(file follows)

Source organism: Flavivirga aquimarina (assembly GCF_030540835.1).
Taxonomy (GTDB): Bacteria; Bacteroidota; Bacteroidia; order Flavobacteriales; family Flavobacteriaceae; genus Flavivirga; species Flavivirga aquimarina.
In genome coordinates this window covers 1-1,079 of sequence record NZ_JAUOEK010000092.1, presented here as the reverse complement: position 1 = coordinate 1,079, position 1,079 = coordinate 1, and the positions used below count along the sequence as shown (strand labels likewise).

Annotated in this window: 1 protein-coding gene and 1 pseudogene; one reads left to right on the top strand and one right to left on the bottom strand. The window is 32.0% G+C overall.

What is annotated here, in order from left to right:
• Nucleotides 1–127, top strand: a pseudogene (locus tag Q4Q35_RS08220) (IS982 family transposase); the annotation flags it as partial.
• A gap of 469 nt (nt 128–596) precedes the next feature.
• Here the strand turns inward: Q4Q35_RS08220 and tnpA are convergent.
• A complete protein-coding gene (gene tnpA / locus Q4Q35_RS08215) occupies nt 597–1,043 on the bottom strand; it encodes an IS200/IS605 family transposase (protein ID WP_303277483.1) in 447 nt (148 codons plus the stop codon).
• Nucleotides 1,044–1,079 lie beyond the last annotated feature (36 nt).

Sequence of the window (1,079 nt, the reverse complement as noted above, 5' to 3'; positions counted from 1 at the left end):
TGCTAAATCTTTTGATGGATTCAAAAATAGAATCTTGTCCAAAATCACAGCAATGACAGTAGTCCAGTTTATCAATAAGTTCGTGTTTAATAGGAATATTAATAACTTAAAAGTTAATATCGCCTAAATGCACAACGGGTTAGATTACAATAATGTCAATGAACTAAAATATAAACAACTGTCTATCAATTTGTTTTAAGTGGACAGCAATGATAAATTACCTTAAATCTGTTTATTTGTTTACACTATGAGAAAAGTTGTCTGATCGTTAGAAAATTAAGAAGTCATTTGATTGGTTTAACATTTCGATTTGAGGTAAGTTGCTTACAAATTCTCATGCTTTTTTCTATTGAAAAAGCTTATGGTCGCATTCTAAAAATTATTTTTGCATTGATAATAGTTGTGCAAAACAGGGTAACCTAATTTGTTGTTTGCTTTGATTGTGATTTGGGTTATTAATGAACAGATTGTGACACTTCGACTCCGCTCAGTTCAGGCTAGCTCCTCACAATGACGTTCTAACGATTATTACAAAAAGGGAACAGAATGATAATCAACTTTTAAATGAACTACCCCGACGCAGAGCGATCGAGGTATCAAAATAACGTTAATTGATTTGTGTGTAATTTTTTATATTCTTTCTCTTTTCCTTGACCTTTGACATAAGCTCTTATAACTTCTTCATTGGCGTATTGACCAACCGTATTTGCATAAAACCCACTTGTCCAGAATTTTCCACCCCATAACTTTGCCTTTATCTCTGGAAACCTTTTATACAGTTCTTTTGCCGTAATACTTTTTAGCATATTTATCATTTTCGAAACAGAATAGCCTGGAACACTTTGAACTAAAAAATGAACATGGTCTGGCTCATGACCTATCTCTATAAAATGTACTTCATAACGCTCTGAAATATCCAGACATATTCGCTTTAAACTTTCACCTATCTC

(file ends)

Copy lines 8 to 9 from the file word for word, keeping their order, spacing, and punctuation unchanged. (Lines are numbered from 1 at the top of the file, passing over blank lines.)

• Here the strand turns inward: Q4Q35_RS08220 and tnpA are convergent.
• A complete protein-coding gene (gene tnpA / locus Q4Q35_RS08215) occupies nt 597–1,043 on the bottom strand; it encodes an IS200/IS605 family transposase (protein ID WP_303277483.1) in 447 nt (148 codons plus the stop codon).